At the time of writing, Apple’s website still has a section full of benchmark results that show you why you shouldn’t use Intel processors (look under the “Performance” tab of the Power Mac G5 page).After being told for 10 whole years that PowerPCs are the superior choice, Apple is going to have a gala time convincing the Mac faithful otherwise.
On a more serious note, the big challenge for Apple is to ensure that the Mac OS X operating system is at least as good as (or better than) Microsoft Windows on the Intel platform in terms of performance.
This is because, for the first time in history, Macs and PCs will be using similar hardware and can be compared directly in benchmarks without the common excuse of “hardware differences.”
Apple’s extensive transition strategy may help alleviate fears among existing Mac owners about their computers going obsolete in a couple of years.
The Rosetta technology
is a masterstroke – allowing Intel-powered Macs to run native PowerPC code at a slight performance penalty.
Now, we can only hope that it runs fast enough on lesser Pentium chips (a 3.6GHz Pentium 4 was used in the keynote demonstration).
Regardless of its performance, Rosetta is fated to be a short-term solution and will fade into insignificance once PowerPC Macs become a thing of the past.The Universal Binaries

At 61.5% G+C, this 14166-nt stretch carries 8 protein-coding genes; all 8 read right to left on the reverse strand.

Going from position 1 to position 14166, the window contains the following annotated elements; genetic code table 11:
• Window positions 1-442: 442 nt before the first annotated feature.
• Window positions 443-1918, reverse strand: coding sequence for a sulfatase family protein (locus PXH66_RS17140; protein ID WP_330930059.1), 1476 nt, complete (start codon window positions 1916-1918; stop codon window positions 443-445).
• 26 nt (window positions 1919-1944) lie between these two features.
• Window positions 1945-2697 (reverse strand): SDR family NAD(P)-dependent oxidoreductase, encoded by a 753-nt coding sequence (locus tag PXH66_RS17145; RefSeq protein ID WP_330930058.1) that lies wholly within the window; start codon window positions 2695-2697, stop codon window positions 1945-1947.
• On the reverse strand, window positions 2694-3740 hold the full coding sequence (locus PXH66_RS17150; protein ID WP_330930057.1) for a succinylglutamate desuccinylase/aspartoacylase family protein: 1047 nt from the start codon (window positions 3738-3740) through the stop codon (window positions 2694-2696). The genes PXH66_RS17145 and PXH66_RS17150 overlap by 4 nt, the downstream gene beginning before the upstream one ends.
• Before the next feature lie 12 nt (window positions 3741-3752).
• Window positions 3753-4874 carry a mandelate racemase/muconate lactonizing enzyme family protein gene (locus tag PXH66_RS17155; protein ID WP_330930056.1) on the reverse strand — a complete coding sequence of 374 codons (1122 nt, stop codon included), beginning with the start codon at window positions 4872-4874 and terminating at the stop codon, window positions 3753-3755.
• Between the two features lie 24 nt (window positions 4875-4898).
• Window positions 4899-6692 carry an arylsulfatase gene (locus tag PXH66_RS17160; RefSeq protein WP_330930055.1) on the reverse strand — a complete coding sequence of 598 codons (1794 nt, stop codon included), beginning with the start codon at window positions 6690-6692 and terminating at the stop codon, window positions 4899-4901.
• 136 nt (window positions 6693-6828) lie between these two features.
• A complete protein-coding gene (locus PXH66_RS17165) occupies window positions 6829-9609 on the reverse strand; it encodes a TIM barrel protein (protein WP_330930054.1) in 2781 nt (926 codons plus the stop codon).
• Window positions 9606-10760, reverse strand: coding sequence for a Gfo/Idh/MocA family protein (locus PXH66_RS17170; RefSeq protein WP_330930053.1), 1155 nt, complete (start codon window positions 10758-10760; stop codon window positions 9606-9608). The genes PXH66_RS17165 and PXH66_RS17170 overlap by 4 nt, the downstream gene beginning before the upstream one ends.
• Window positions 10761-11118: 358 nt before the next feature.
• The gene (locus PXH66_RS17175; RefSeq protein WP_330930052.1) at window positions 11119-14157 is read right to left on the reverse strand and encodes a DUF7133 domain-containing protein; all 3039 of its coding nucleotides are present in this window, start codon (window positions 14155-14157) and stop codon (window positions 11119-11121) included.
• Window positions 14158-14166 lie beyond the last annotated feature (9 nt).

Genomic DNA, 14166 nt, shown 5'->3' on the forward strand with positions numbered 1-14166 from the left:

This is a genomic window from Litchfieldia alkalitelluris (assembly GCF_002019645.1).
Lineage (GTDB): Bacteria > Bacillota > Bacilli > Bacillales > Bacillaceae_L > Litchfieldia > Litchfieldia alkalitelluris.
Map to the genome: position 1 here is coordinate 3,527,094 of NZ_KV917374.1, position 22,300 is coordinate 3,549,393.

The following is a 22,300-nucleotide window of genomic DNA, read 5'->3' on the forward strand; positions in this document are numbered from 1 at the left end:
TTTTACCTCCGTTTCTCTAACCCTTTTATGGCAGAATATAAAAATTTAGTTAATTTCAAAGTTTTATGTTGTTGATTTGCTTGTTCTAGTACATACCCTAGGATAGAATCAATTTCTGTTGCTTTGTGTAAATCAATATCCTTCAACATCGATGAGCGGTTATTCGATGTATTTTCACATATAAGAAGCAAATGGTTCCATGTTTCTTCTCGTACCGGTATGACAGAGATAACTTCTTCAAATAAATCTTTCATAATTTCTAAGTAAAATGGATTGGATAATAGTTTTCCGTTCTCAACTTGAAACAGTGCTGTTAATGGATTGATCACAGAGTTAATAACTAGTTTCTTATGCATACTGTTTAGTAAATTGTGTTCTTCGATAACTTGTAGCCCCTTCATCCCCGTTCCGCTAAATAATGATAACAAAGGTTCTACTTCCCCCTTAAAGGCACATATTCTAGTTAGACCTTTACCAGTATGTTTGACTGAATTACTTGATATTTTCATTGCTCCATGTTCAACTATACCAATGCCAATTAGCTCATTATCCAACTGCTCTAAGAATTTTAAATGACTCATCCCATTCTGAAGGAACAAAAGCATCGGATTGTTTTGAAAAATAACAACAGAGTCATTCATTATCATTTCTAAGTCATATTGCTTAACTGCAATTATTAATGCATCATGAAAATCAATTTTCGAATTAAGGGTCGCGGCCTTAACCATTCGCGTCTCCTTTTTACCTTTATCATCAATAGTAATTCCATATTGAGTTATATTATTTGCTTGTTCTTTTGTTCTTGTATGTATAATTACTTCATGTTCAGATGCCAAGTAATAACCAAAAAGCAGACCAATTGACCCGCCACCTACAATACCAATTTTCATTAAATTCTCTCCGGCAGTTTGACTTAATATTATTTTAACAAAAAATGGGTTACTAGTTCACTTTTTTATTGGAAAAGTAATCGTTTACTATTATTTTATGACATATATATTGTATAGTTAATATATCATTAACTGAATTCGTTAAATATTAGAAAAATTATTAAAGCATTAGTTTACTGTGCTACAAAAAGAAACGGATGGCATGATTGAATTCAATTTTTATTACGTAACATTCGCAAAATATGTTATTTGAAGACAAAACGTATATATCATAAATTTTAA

are a great solution since they allow applications to be compiled for both PowerPC- and Intel-based Macs – guaranteeing optimum performance regardless of the processor type.
But (and this is a big “but”), it will only work if the developers bother to compile for both platforms.
Most software companies will probably do this in the short term, maybe only for a couple of major releases. This is all they need to do, really, considering the two-year release cycle for most software suites and the typical four- to six-year upgrade cycle for Macs.
This is all good news.
Most of us – me included – doubted the switch would happen simply because we never thought that Apple would have technologies like Rosetta and Universal Binaries ready by now.Kudos to Apple for doing their homework.
However, you’re probably out of luck if you hope to use your PowerMac G5 for another eight years or so.Is the PowerPC really gone
Considering that Apple was able to maintain two Mac OS X code bases in concurrent development with minimal overhead, it’s not hard to imagine that they will continue the trend even if they don’t ship PowerPC versions in retail.One area where the PowerPC architecture may remain is in the server market.
While a G5 may not be suitable for a notebook, it’s a great server processor
: It has low power consumption, lower costs and high performance, as evident in Apple’s Xserve G5 1U rack-mount servers.Multi-core versions of the PowerPC 970 will be even better.
Unlike the desktop Pentium processors, it’s also a 64-bit design, which will find buyers in highly specialised fields of engineering, science and medicine.
You can watch the webcast of Apple CEO Steve Jobs pleading the case of the company's move to the Intel architecture at developer.apple.com
. -BY H. AMIR KHALID
-Apple did it